KISSIMMEE, Fla. — Andrelton Simmons headed off on his longest road trip of the season.
The Atlanta Braves' young shortstop talked his way into the lineup for Saturday's exhibition game against the New York Yankees. But he was scheduled to leave in the evening on a 20-hour trip to Taiwan, where he will join the Netherlands for the upcoming World Baseball Classic.
"I want to go," Simmons said before the game. "At the same time, I don't want to leave."
A 23-year-old native of Curacao, Simmons is already being called one of the top defensive shortstops in the game, and he's taking on a new role with the Braves this season — leadoff hitter.
"He's a superstar in the making," Atlanta pitcher Tim Hudson said.
A year ago, Simmons dazzled in spring training, nearly winning a starting job even though he had never played above Class A. After a short stint in Double-A, he was called up to the Braves and made an immediate contribution with his glove, which was expected, and at the plate, which was a bit of a surprise.
He batted .289 with three homers and 19 RBIs, enough to persuade the Braves he could handle the leadoff spot when all the other possible options for replacing free agent Michael Bourn fell through.
Simmons got some experience batting in the top spot during his brief time in the minors, so he's not expecting much of an adjustment.
"I've hit there before, so it's not anything special," he said. "I've got some good guys hitting behind me, so I should get a lot of good pitches to hit, a lot of fastballs. I just have to let the other guys know what I see."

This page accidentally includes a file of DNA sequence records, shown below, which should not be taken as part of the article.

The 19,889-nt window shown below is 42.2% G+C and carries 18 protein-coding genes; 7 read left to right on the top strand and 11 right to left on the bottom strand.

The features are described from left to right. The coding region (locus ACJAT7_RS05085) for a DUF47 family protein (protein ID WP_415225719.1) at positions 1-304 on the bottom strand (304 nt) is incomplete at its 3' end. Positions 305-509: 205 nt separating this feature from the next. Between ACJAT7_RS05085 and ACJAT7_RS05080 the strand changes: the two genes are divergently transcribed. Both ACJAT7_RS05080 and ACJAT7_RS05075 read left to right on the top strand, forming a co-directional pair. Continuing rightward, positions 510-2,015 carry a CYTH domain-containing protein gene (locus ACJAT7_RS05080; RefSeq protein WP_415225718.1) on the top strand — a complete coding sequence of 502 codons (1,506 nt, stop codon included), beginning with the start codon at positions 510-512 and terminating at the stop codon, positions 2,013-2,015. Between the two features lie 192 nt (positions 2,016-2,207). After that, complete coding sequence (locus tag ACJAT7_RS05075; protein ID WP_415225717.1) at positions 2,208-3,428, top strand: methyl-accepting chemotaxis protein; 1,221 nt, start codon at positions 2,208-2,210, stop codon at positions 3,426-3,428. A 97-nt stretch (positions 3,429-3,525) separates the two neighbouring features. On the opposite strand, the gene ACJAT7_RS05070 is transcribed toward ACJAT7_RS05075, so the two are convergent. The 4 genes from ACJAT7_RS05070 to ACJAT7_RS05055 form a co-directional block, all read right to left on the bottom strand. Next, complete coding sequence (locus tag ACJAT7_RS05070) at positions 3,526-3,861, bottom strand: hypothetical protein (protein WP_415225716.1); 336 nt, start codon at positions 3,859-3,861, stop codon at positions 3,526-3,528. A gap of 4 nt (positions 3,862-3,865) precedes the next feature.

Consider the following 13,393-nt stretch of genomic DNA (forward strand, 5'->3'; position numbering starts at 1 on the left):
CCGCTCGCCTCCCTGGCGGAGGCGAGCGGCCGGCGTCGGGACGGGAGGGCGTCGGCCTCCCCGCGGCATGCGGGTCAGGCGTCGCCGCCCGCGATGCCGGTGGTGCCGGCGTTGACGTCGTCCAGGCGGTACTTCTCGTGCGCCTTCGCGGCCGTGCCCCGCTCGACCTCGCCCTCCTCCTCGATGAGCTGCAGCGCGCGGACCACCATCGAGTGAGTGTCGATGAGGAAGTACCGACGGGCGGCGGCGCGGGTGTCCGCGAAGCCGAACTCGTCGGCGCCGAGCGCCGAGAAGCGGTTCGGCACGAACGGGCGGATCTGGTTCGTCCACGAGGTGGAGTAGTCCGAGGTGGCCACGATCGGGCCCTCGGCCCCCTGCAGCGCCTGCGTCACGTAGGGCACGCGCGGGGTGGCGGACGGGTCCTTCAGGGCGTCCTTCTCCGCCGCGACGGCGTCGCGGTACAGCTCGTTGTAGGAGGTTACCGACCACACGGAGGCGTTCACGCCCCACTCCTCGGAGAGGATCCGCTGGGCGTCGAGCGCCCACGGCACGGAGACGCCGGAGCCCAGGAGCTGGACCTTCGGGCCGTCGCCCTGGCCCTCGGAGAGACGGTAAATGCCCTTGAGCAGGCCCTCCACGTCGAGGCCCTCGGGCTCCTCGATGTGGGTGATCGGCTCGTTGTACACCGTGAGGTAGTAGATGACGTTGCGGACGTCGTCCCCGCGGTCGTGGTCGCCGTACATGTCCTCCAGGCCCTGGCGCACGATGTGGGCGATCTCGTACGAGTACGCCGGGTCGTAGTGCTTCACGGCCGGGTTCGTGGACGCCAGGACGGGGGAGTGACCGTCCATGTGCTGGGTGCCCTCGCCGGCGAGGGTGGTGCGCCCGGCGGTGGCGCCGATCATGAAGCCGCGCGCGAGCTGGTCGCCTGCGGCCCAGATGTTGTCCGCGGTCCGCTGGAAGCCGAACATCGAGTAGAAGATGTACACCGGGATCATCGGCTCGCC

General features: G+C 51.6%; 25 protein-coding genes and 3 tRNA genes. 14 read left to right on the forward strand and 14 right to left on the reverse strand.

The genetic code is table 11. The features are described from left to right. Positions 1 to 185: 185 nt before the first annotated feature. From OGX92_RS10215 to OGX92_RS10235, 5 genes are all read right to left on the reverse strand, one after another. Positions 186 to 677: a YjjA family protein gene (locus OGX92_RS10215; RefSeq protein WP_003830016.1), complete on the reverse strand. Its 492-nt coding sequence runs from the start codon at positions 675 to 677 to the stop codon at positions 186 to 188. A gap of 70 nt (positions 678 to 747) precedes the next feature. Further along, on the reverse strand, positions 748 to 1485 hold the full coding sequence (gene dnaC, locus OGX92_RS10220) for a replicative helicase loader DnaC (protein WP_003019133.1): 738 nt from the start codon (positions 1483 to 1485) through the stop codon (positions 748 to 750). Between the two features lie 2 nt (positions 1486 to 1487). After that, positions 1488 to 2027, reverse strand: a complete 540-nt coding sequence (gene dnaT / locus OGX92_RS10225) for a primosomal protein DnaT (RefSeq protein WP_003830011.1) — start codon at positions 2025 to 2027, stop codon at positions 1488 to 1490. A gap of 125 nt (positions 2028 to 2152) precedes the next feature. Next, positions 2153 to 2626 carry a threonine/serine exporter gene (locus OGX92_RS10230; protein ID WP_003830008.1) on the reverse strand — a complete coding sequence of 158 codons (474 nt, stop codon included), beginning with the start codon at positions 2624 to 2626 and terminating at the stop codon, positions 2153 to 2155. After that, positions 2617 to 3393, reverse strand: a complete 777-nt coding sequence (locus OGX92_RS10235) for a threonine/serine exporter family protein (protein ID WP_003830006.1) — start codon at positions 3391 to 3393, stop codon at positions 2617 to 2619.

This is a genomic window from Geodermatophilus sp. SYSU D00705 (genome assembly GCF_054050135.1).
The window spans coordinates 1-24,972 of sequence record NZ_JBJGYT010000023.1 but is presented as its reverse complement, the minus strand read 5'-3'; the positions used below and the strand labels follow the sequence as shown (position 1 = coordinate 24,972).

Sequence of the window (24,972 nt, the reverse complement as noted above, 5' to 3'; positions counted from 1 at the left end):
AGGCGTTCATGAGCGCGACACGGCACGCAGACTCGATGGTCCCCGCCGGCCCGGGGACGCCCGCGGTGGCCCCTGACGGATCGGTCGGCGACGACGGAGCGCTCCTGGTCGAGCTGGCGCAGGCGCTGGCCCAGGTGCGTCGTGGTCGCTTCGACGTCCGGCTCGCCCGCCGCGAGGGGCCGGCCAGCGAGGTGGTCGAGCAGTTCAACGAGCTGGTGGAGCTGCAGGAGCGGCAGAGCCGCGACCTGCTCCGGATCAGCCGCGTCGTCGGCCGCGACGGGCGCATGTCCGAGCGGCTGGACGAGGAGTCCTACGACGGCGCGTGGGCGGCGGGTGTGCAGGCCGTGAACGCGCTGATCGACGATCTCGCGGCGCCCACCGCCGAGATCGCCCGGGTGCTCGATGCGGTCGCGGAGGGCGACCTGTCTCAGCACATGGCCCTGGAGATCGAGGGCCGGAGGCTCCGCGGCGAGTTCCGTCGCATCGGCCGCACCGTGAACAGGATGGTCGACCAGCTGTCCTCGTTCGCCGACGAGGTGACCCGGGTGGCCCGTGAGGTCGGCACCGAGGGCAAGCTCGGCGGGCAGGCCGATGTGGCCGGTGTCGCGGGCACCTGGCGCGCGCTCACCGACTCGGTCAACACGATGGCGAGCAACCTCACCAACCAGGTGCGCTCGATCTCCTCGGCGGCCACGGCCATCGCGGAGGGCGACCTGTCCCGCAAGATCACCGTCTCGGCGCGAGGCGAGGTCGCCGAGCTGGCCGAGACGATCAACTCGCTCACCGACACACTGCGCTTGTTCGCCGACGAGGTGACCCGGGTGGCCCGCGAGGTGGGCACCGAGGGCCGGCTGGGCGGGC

Defense is where Simmons really shines. He has remarkable range, getting to balls that most fielders can't even touch, and he throws about as hard as any pitcher.
"I enjoy it. I take pride in it," Simmons said. "I don't want to say I like it more than hitting. I still like hitting, too. But there's something about playing defense, having that pride that nothing goes by you. I like that people notice that sometimes. But nobody has a higher standard than myself about what I should do and can do, on defense especially.
"If I dive and miss a ball by this much," he added, holding two fingers about an inch apart, "I'm going to want to see why I didn't get it and what I should have done to get it."
He's watched videos of Ozzie Smith, generally considered the greatest defensive shortstop to play the game, and hopes to model his career along the same lines. Simmons would even like to take a shot at duplicating what was perhaps Smith's most famous play, a bad-hop grounder that he still managed to field with his bare hand.
"That was crazy," Simmons marveled. "It's just instincts, shortstop instincts. You've either got it or you don't."
The only drawback to his rookie season was a broken finger on his throwing hand, which he sustained on a headfirst slide. The injury kept him out for two months.
While Simmons plans to be more judicious about sliding hands first, he's not going to eliminate it from his repertoire.
"You've just got to pick your spots when to be more aggressive," he said. "But I can't just stop playing hard."
Simmons played six innings in Saturday's 8-3 loss to the Yankees, going hitless in three at-bats. He popped into the clubhouse to shower and change, then gathered what he needed for the long flight to Asia.
"I've tried getting myself tired," he said. "I hope that's going to help me sleep on the plane."